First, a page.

4 Factors Influencing Retirement Income
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4 Factors Influencing Retirement Income

Retirement portfolios were originally designed to supplement a pension plan and Social Security income. With the decline in defined benefit (DB) plans and the rise in defined contribution (DC) plans, retirement portfolios have shifted from a supplemental source of income to a core source of income – and made proper planning imperative to success.

While there are no account balances for DB plans, the account balances found in DC plans changed the mechanism of retirement planning. Retirees must ensure that they save enough to fund their retirement, and potentially leave money to their heirs. Successful planning depends on coordinating four key factors that influence income.

Let’s take a look at the four factors that influence retirement income and how the current market environment is affecting them.

Be sure to check out the Retirement Channel to learn more about retirement planning concepts and strategies.

Interest Income & Dividends

We’ll start with prospects of interest income and dividends, the first two factors considered in this article.

Interest income has historically been an important source of retirement income, but since the 2008 financial crisis, record-low interest rates have decreased their income potential. With bonds near record lows and inflation prospects on the horizon, bond yields could rise over the coming years, but current bonds could see a precipitous drop in value.

Treasury yield
10-Year Treasury Yields Over 54 Years - Source: Macrotrends
In fact, Warren Buffett famously warned in the latest Berkshire Hathaway annual letter that fixed income investors worldwide – whether pension funds, insurance companies or retirees – face a bleak future. The Oracle of Omaha also warned against shifting purchases to obligations backed by shaky borrowers.

Many retirees have shifted their focus from fixed income to equity dividends to avoid these risks. Unfortunately, the search for yield has stretched the valuations of top-paying dividend sectors, like utilities and energy companies. Real estate investment trusts, or REITs, and other dividend-paying sectors have also become expensive in recent years.

Principal & Capital Gains

The next two factors are principal and capital gains.

The lack of interest and dividend income has come amid a sharp rise in the S&P 500’s performance since the market bottom in 2009. In fact, the S&P 500 returned 31.5% in 2019 and 18.4% in 2020 compared to a long-term average of 9.6% since its inception. Retirees focused solely on interest, and dividends may have missed out on these big moves.

S&P 500 Shiller pe ratio
S&P 500 Shiller P/E Ratio - Source: Multpl
Of course, there’s a good reason that retirees avoid equity-heavy portfolios – most of them cannot afford to take a large loss. The 22.1% drop in the S&P 500 in 2002 or the 37% drop in 2008 could be catastrophic to any retirement fund. With the S&P 500’s Shiller P/E ratio trading near 35X, valuations in today’s market are ominously high.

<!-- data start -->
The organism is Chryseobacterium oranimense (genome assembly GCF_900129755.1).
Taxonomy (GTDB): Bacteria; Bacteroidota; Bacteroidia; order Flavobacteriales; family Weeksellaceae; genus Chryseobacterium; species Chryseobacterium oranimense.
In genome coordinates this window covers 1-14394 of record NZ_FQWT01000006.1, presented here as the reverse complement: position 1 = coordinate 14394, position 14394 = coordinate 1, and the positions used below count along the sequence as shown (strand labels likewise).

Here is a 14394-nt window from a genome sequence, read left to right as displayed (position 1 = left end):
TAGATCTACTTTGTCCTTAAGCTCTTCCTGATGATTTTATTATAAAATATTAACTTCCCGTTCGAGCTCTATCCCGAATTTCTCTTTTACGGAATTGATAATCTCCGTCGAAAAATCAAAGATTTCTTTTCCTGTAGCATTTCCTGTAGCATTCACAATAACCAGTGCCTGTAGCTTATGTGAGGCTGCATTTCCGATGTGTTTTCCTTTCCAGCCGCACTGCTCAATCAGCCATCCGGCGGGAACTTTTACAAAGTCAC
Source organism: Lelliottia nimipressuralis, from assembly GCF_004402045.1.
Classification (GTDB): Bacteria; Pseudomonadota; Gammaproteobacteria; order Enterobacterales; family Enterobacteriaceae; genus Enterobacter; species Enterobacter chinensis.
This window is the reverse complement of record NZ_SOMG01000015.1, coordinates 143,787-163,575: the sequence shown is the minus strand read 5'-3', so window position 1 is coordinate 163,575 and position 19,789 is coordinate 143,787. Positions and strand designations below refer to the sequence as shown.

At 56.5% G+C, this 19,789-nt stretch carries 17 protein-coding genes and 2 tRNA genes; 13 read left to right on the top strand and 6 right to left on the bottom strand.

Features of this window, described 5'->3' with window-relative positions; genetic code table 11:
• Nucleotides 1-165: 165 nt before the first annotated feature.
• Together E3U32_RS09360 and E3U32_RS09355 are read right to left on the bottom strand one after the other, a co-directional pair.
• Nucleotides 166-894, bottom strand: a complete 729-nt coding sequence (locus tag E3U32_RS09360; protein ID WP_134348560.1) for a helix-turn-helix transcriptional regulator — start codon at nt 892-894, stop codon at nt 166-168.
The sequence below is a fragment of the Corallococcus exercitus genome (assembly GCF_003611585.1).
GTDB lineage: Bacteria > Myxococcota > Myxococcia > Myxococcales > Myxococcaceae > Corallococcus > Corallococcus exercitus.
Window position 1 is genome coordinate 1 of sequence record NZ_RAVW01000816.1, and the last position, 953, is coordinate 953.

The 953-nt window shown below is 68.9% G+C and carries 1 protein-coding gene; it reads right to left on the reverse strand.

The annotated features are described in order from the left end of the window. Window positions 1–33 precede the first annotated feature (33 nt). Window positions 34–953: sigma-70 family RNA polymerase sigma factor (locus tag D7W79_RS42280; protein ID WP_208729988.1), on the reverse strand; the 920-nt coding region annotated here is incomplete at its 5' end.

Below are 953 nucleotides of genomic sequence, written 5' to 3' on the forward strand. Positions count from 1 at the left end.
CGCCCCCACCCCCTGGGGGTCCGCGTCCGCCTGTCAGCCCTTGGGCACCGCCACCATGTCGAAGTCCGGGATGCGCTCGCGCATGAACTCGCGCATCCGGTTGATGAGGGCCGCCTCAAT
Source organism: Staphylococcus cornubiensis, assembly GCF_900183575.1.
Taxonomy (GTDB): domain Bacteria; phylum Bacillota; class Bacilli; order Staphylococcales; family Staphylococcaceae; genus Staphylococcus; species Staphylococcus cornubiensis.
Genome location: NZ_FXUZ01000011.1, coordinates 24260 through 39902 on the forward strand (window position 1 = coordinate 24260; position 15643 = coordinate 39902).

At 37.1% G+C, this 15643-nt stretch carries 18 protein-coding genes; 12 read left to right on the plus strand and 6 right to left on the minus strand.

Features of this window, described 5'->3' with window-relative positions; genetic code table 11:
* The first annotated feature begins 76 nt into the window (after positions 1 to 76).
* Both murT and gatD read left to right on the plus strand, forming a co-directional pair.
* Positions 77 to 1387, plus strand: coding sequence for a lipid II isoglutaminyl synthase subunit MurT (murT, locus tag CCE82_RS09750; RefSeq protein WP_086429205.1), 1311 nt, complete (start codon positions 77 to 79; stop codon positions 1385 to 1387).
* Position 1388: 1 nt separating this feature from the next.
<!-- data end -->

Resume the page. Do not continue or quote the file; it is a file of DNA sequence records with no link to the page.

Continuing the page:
That said, the S&P 500 has historically bounced back from sharp declines. The index posted a 28.7% gain in 2003 and a 26.4% gain in 2008. Retirees relying on a drawdown of principal may experience some sharp losses, but the subsequent rebounds could be enough to sustain the entire portfolio over the long-term assuming they are well diversified.

Adjusting to Today’s Market

Most investors are familiar with the principles of diversification. By relying on all four sources of retirement income – including interest income, dividends, capital gains and principal – investors can give themselves the best potential to realize income without taking on excessive risk or concentrating their portfolio in a few different asset classes.

That said, some advice may need to be adjusted given the current environment. A retirement portfolio following the 60/40 strategy – or 60% equities and 40% bonds – could see limited income from bonds and a steep decline in the portfolio’s value if yields rise. These investors may want to consider making some changes to de-risk their portfolio.

Municipal bonds, convertible bonds and preferred stocks may provide less risky after-tax income, while a diversified portfolio of dividend stocks can boost equity-related income. While chasing higher yields from riskier issuers may boost income, risk-adjusted returns could suffer if these issuers start to default in a rising rate environment.

Don’t forget to explore our Portfolio Management channel to learn about different ways to rebalance your portfolio.

The Bottom Line

There are four primary sources of income in retirement, including interest income, dividends, capital gains and principal. While conventional advice has been to avoid drawing down a portfolio, the low interest rate environment has made it risky to own a large number of bonds, and the strong market performance means drawing down may be an acceptable idea.

At the same time, investors should review their asset allocations to ensure that they are appropriately balancing these four sources of income while being mindful of the current market dynamics.

Be sure to check out MutualFunds.com’s News section for next week’s trending news.

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Mar 24, 2021